The new album lets you breathe melodies in a way we don’t hear in more mechanically syncopated Joplin renditions. Is this a correction – a way to give Joplin something he couldn’t have gotten in his time? Specifically, a recital concert by a classical pianist, period.
The world he sent the music into was quite prescriptive. What he knew in the beginning was that he couldn’t be me. He couldn’t be a black classical pianist. Done. So then he starts to innovate; he earns a living. He’s just on his way. What is the music he will be playing? It’s rag time. But then he makes it better. He makes the most of it. He will be the king of it! And while he’s in charge of it, he’s all the time planning this whole opera thing.
I think the answer to your question about the album is, yes, it gives him that freedom. It gives him access to someone who comes up with this perspective, ‘Whatever you have, I’ll take it. I filter it through what I know now.” What I know now came after him. He didn’t hear what William Grant Still was going to do, what Ellington was going to do. He heard nothing of it. But I have.
As we walk past Joplin’s latest New York address, it’s a good time to mention it Stephen Buck’s arrangement of “Magnetic Rag,” which Joplin self-published in 1914 hits a pretty sweet spot. Your performance with the band has a spontaneous feel – especially in the strings – but it’s all pretty rigorously tied to the original material.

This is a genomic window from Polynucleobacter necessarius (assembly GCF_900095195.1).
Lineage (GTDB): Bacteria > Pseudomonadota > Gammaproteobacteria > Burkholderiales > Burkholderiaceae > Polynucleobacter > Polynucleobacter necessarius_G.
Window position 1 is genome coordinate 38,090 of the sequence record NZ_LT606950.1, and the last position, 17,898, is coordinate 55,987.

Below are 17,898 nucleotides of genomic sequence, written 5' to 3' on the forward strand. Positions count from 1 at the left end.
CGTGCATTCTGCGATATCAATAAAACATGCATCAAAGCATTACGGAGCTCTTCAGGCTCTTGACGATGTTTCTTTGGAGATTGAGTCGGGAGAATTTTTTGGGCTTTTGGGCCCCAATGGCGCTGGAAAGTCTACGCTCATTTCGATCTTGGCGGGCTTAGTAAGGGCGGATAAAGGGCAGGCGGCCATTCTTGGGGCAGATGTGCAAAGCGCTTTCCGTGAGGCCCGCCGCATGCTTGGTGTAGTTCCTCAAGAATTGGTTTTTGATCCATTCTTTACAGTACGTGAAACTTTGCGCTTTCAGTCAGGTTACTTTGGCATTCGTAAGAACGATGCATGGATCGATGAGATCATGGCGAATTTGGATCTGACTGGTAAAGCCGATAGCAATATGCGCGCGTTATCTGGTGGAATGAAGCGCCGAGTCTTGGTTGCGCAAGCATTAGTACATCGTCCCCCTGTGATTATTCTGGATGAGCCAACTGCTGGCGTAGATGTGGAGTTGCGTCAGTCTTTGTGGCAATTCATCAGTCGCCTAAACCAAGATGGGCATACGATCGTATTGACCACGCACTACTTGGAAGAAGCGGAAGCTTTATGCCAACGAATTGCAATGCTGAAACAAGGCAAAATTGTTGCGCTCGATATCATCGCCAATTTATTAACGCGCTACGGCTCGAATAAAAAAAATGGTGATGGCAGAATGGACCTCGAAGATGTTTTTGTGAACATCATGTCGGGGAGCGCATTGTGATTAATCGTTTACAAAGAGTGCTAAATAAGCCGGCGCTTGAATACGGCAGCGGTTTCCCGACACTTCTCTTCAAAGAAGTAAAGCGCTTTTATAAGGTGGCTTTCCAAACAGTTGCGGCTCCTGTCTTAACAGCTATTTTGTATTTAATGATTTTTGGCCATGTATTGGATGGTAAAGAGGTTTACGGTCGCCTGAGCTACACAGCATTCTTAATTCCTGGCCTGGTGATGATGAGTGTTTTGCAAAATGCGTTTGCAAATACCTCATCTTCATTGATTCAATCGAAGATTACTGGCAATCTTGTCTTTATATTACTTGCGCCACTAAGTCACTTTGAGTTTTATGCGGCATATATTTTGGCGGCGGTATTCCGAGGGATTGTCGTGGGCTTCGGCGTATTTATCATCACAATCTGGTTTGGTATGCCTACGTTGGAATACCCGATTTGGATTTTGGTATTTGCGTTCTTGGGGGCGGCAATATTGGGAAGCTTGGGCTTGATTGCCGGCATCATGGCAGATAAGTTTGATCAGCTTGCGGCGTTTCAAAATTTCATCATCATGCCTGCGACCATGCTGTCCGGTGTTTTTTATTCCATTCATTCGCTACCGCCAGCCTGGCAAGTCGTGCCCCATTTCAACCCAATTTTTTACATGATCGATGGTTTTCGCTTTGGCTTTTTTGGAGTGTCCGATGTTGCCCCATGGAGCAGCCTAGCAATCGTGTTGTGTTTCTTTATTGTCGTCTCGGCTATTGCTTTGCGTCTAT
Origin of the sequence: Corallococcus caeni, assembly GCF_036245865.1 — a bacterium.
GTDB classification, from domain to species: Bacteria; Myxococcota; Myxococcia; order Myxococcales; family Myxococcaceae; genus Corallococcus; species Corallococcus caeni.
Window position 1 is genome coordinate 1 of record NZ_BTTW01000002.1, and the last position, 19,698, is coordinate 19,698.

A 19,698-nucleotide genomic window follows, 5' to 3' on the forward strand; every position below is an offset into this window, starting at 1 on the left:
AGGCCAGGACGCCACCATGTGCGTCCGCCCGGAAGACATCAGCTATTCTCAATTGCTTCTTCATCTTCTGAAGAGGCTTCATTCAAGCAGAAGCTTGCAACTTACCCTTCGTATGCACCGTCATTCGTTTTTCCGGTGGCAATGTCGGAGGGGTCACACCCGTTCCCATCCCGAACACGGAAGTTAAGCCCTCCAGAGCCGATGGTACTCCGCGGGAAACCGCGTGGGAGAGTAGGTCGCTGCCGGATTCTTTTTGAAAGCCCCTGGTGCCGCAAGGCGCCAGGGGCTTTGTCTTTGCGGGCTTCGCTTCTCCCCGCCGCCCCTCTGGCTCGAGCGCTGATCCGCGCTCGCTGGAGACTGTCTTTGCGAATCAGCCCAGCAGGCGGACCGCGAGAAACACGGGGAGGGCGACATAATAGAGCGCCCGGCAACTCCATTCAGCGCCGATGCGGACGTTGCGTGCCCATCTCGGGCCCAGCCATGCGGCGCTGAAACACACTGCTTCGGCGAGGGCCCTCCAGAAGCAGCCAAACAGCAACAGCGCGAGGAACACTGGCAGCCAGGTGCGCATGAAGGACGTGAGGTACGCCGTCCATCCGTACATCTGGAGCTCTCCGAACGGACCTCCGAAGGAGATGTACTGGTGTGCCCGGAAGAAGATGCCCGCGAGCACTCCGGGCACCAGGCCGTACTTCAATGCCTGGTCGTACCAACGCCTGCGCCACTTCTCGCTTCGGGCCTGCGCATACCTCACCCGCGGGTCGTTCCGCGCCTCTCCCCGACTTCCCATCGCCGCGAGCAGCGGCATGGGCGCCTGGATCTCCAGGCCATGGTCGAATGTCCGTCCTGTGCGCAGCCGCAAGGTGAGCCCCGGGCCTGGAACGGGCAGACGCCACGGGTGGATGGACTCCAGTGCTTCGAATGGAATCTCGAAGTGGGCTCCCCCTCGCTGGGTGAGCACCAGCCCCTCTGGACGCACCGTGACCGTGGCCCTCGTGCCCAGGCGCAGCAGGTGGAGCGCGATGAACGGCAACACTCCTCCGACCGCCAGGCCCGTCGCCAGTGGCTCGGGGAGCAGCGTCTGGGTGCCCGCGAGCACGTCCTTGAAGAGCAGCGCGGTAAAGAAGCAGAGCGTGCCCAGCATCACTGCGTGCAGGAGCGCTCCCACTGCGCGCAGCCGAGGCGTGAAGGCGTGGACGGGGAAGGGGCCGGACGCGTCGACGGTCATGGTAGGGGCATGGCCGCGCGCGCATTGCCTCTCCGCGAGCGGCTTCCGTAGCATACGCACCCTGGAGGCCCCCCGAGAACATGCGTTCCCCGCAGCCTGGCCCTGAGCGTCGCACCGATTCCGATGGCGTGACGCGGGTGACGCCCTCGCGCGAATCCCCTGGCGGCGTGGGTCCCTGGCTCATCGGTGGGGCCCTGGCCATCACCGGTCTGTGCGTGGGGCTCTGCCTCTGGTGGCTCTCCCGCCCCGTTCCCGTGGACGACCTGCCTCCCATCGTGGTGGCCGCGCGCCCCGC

Playing ragtime on the piano is difficult. So this was also an opportunity to just pull all those things that are a pianistic challenge into a bigger picture. Wouldn’t Joplin have loved that idea? “I don’t have to put everything into the piano just because I want to sell the sheet music.”
I’m going to bring some of these arrangements to orchestras. I’m doing a few with Detroit in a few weeks. And then with the Boston Pops and the Philadelphia Orchestra, down the road.
I don’t want to neglect your solo playing! I enjoyed your take on ‘The Chrysanthemum’ in particular. The little bursts of chromaticism can sometimes sound funny. You have brought together his strangeness and tenderness.
Thank you. I really want to rid him of the two categories people have tried to fit him into: “king of ragtime” or “greatest classical composer you’ve never heard of.” I want to be very clear that I see him as an American innovator and cross-pollinator, and that the central truth in his music is that everything exists together and is there for finding.